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MathGroup Archive 2005

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Re: Re: simplifying inside sum, Mathematica 5.1

  • To: mathgroup at smc.vnet.net
  • Subject: [mg53797] Re: [mg53749] Re: simplifying inside sum, Mathematica 5.1
  • From: Andrzej Kozlowski <akoz at mimuw.edu.pl>
  • Date: Thu, 27 Jan 2005 05:41:47 -0500 (EST)
  • References: <ct4h70$av2$1@smc.vnet.net> <ct56p1$eca$1@smc.vnet.net> <200501260936.EAA00194@smc.vnet.net> <opsk7uawdtiz9bcq@monster.ma.dl.cox.net> <41F7DE08.7090001@cs.berkeley.edu> <B2077717-6FEA-11D9-A87F-000A95B4967A@mimuw.edu.pl>
  • Sender: owner-wri-mathgroup at wolfram.com

On 26 Jan 2005, at 22:36, Andrzej Kozlowski wrote:

> On 26 Jan 2005, at 18:14, Richard Fateman wrote:
>> As for Andrzej's comment, that this does the job...
>>
>>
>> Block[{Power,Infinity},
>>     0^(i_) := KroneckerDelta[i, 0]; Sum[a[i]*x^i, {i, 0, Infinity}]/. 
>> x
>> -> 0]
>>
>> Here are some comments:
>>
>>
>> 1. There is no need for Infinity to be bound inside the Block.
>
> Indeed, I did not check that. I had reasons to think it was needed.
>
>> 4. Your solution gives the wrong answer for
>> Sum[a[i]*x^i, {i, -1, Infinity}]
>
> Since any sum can be split into a finite sum over the negative indices 
> and an infinite sum over indices >=0 and since finite sums are handled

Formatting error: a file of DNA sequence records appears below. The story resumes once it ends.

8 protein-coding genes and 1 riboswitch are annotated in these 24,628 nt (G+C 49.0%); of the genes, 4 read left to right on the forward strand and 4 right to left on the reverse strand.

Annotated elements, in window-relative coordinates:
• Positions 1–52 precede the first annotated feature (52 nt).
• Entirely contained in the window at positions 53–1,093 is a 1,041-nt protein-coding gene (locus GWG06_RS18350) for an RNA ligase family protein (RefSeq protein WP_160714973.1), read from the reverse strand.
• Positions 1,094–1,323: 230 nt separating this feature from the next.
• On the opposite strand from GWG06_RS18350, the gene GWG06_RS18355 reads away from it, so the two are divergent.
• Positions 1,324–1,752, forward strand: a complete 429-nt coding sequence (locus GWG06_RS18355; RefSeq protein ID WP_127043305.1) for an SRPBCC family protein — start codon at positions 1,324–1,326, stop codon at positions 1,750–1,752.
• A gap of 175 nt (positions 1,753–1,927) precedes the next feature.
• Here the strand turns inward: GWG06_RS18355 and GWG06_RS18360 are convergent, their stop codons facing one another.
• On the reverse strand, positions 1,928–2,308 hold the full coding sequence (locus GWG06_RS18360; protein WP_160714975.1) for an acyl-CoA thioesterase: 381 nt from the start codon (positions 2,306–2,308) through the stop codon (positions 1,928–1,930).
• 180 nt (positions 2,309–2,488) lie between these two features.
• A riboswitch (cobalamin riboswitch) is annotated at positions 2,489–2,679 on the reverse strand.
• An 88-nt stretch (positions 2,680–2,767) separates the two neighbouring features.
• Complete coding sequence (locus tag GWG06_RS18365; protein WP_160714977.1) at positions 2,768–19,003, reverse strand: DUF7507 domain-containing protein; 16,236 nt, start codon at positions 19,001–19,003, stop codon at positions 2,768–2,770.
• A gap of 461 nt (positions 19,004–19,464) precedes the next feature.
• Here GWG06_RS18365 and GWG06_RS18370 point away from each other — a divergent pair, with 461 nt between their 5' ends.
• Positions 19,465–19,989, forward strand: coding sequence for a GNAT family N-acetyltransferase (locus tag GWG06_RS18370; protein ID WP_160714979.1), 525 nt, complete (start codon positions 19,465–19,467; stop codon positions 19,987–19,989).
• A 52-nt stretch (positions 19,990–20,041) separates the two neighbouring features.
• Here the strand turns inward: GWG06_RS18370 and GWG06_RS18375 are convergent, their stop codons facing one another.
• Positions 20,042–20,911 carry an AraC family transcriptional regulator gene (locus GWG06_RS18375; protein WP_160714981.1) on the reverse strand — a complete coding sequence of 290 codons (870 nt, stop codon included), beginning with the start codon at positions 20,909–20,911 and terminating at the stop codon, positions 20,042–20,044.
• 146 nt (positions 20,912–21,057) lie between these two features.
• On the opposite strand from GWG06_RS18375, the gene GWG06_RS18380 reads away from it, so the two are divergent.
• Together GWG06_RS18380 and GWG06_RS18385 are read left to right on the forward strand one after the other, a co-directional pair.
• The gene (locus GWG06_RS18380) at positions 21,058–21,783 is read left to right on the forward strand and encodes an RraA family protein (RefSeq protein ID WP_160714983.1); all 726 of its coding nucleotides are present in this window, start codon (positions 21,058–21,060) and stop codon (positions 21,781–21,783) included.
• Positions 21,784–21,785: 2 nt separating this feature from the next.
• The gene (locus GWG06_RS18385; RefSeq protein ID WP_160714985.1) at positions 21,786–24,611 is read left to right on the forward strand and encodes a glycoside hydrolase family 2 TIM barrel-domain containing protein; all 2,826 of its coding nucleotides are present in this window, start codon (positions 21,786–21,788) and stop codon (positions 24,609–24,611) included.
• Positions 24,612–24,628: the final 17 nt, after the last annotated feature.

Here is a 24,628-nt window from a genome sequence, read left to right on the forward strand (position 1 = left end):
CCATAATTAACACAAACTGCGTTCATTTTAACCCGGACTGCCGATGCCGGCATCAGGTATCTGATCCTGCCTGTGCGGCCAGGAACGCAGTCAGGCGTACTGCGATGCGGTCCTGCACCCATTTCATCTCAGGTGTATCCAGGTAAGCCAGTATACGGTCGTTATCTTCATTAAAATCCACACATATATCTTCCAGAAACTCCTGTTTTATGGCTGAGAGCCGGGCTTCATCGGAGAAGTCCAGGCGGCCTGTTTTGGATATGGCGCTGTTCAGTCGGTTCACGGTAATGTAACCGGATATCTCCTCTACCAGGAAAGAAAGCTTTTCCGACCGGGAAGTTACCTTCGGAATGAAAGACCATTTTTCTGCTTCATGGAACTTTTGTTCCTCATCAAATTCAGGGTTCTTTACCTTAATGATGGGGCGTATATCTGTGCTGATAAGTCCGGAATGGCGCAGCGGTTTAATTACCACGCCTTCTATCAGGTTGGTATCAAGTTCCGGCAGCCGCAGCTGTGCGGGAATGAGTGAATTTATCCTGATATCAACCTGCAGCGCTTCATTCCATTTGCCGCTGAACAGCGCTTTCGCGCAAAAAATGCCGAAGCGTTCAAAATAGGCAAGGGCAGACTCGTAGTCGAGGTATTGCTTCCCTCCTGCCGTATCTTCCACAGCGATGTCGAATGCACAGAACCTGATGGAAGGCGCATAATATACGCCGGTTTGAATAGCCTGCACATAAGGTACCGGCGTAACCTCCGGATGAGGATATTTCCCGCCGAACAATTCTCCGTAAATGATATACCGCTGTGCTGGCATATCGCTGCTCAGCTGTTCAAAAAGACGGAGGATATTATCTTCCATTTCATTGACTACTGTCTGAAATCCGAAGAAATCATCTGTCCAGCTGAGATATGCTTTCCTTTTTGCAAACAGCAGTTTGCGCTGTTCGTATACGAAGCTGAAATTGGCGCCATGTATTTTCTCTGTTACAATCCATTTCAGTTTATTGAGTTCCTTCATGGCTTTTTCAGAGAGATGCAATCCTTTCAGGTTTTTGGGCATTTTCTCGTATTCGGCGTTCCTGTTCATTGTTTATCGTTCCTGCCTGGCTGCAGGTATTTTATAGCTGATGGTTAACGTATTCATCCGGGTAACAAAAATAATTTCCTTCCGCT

> correctly this is essentially a cosmetic issue. In fact it is easy to 
> modify Sum to automatically split all sums in this way, and to use the 
> Block trick for the infinite part. But I don't think this is important 
> enough to bother.
>
>
>>
>> It also doesn't work for
>> Sum[a[i]*x^(i^2), {i, -1, Infinity}]
>>
>> This latter problem suggests an inadequacy in the treatment of the
>> simplification of   Sum[KroneckerDelta[...]....]
>
> Well, yes. One can always find ways to trip up Mathematica (and all 
> other CAS) in this sort of thing. It's a bit like playing chess with a 
> computer program; however strong it is if you get to know it well 
> enough you will find ways to beat it (assuming of course you are a 
> good chess player and understand computers). But the difference is 
> that CAS is not meant to be your opponent and trying to trip it up 
> (which is also what most of Maxim's examples involve) is a pointless 
> exercise, which may amuse people who like such things but has nothing 
> to do with any serious work.
>
> Andrzej Kozlowski
>
>

Perhaps I should have added that one can deal with the last point by 
adding additional rules for KroneckerDelta. In this case:


Unprotect[KroneckerDelta];

KroneckerDelta[0,x_^n_]:=KroneckerDelta[0,x]

Protect[KroneckerDelta];


Block[{Power},
     0^(i_) := KroneckerDelta[i, 0]; Sum[a[i]*x^(i^2),{i,-1,Infinity}]/. 
x
-> 0]

a(0)


There are obviously lots more rules of this type that can be added. The 
question is: should this be built-in? Should countless other such 
things be built-in? How often is this going to be used and does it 
justify spending resources on it, particularly in view of the fact that 
the rare user who actually needs this can easily add it himself?
The basic policy of WRI seems to me always to have been to include 
among the built-in functions only those that can be justified by there 
being a wide need for them, while other things are appropriate for 
AddOn packages. This applies  even to interesting but rarely used 
functions such as ProvablePrimeQ etc.
In  my opinion, this is a sensible approach for a general purpose 
program like Mathematica.

Andrzej Kozlowski


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